[LP2014PC] Re: 2014 Platform Committee Report

Alicia,

  I have not responded to your previous message of May 27 until now because I wanted to go back and look at one of your past surveys again before doing so. Having now done so, please see my further comments interspersed with your remarks below.

Starchild,

Your characterizations are unfair. You use politically charged words to make things sound different than they are.

  Strongly disagree. I think I'm telling it like it is. See subsequent comments.

When I survey about the Platform Committee reports, I show them the proposal, ask if they support or oppose it, and ask for their comments. It isn't possible to be more objective than that. Let's not "spin" this into something it isn't, like "push-polling".

  You were chair of the Platform Committee in 2010 and sent out a survey that year. I presume you wrote the survey -- the introduction to the survey was signed by yourself as committee chair (if you did not write it, or if someone else had a hand in writing it, feel free to clarify that). That survey did NOT merely show respondents a proposal, ask whether they support or oppose it, and ask for their comments. It also includes statements describing the "purpose" of the proposed changes. Those statements are typically not neutral, but take the form of editorializing in favor of the proposed changes.

  For instance, the very first proposed change listed in that survey is preceded by the following statement:

Purpose: This amendment improves readability, protects our candidates from accusations on many subjects where we make no distinction between young children and adults, and removes the discussion of foreign affairs policy from a plank regarding Personal Liberty. Note that the non-initiation-of-force concept is already addressed in the 3.0 Securing Liberty plank.

  Clearly, survey respondents are being given a positive lead-in to the proposed change. That IS push-polling, and its use renders casts the accuracy and legitimacy of the survey results in doubt. Furthermore, the statement that the proposed change "protects our candidates from accusations on many subjects where we make no distinction between young children and adults" is highly controversial and debatable. It implicitly presumes that our platform should be about "protecting our candidates from accusations" rather than being about stating what we believe.

And when you talk about how the process isn't "transparent" because the "full results have not been made publicly available", I know you mean that I should publish on the internet the personal contact info of everyone who took the survey. That is not reasonable. I've discussed it with you several times before. My opinion has not changed. If I do a survey, I'm not posting the full dataset on the internet.

  Making survey results public is unreasonable ONLY if survey respondents have been led to believe that their responses will be kept secret! And that is an expectation that can and should be addressed by the language of the survey. We should let people know that the survey results will be made available to party members.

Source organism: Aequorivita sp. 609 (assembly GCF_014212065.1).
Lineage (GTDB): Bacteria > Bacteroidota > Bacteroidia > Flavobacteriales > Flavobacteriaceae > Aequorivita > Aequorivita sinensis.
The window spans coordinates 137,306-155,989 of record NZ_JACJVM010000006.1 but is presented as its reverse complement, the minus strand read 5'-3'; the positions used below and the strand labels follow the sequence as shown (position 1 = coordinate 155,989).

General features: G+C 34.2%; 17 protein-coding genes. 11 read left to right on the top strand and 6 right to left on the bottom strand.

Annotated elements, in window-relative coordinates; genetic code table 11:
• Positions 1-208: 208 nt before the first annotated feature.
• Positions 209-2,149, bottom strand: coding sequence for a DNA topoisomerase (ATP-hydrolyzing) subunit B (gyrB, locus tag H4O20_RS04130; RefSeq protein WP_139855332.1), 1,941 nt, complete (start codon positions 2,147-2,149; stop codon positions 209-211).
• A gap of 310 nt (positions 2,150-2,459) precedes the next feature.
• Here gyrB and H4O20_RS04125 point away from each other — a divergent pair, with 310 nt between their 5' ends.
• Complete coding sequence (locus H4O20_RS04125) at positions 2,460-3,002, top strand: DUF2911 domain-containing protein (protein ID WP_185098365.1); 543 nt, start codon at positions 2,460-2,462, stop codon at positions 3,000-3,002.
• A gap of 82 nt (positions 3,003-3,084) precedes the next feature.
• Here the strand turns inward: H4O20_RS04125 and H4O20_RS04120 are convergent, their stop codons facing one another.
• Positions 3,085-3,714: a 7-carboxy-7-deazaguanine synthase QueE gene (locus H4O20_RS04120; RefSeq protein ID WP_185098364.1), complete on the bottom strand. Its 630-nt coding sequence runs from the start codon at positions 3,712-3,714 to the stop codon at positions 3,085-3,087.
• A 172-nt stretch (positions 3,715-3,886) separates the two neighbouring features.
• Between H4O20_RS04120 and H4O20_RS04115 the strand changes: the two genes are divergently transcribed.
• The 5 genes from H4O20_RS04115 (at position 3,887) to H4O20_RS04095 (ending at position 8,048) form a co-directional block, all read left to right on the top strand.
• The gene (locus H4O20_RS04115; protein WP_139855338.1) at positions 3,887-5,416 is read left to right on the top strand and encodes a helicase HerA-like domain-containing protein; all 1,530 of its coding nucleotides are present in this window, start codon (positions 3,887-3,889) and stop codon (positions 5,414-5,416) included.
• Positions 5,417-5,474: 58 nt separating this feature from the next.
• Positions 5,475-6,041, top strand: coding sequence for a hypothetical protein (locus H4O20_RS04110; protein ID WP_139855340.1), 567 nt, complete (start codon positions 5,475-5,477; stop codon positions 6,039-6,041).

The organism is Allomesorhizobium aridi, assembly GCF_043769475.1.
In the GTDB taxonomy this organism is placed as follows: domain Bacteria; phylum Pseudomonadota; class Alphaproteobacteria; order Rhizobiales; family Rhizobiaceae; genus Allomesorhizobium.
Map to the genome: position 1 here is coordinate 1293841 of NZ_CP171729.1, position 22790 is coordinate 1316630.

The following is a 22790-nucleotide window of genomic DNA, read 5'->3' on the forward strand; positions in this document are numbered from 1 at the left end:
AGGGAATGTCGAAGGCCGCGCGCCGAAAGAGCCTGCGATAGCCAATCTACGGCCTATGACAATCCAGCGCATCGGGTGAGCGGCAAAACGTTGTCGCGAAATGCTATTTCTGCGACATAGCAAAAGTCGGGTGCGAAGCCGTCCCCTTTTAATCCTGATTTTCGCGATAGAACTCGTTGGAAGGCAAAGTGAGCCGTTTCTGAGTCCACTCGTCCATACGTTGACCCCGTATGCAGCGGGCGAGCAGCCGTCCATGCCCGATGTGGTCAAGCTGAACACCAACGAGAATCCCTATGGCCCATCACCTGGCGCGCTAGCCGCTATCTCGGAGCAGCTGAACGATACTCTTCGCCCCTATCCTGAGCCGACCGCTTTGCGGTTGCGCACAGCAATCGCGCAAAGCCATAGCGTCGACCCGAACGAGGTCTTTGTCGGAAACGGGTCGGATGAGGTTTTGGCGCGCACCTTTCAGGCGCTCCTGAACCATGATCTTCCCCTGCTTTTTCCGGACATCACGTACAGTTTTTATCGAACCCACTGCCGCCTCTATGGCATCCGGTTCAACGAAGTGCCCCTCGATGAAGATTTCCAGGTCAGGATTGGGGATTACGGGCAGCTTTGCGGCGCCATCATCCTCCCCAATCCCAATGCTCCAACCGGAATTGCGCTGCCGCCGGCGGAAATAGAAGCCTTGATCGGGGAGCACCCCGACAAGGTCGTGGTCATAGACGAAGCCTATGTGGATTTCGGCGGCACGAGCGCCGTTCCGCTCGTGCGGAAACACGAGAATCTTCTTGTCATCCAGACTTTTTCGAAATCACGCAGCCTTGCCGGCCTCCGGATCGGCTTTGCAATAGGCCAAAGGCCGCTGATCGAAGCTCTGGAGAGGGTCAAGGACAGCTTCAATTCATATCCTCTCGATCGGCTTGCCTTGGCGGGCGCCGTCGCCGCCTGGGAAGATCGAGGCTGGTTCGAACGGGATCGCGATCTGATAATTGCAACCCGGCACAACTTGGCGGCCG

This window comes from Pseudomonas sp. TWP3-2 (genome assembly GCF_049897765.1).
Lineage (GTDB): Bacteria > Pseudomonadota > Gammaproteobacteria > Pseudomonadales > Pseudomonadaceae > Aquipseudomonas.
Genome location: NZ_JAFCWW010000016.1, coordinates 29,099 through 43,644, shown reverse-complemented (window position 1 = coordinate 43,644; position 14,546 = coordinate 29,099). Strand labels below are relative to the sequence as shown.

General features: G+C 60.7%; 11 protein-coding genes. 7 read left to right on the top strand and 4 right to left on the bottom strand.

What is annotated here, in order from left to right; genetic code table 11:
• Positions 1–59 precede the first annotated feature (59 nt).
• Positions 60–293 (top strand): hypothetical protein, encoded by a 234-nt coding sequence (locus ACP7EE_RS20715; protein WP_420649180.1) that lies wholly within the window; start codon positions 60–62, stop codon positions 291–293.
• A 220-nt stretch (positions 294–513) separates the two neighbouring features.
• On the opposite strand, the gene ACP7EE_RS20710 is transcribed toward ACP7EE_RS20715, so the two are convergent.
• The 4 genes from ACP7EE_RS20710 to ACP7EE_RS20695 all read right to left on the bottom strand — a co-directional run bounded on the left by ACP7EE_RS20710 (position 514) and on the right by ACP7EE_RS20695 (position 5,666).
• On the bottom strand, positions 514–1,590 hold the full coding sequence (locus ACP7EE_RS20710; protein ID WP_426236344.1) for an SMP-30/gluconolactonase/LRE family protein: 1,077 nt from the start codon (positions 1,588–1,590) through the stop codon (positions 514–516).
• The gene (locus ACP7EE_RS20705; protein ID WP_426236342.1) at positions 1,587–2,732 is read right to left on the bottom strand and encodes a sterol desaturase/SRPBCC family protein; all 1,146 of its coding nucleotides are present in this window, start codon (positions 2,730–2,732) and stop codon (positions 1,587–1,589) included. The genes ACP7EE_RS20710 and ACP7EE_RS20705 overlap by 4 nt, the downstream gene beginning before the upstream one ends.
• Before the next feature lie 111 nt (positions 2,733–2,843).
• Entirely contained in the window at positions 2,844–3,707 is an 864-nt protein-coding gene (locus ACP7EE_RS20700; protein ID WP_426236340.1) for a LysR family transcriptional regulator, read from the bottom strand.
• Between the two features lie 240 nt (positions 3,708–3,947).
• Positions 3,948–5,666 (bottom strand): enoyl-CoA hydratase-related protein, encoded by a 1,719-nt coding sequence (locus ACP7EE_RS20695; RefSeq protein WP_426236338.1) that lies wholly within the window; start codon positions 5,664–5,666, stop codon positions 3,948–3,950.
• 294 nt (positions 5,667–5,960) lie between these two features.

One reason for making the results fully transparent to all party members is to avoid giving Platform Committee members an unfair advantage over other Libertarian Party members by giving them access to more information about how individual party members and convention delegates feel on various questions than may be available to others.

  Possible case in point -- your own comment below, in which you say that I "sometimes use the comment fields [in the surveys] to make complaints about other people". That is information to which other people not privy to seeing who sent in those surveys would not necessarily have access. Here, you are clearly using information from my surveys for political purposes, to bolster your argument against transparency, and possibly to damage my reputation.

Even in the comments, people for some strange reason volunteer info about their job status, medical conditions, etc. And you, Starchild, sometimes use the comment fields to make complaints about other people.

  While I don't have my survey responses in front of me and do not recall the comment(s) to which you are referring, I suspect that the person about whom I was complaining may well have been yourself, as the author of a leading survey conducted in a non-transparent manner!

Even the comments should not published on the internet, but should only be used by the committee to improve our own proposals.

-Alicia

  Your remark above about how I have used the comment field WAS published on the Internet (sent to the Yahoogroup used by the Platform Committee, which is public), and this disclosure was clearly NOT related to "improv(ing) our own proposals". I strongly object to this selective, political usage of data not made equally available to all party members who took the survey, and believe it illustrates why the full information in the survey results SHOULD be made equally available to all.

Love & Liberty,
                                 ((( starchild )))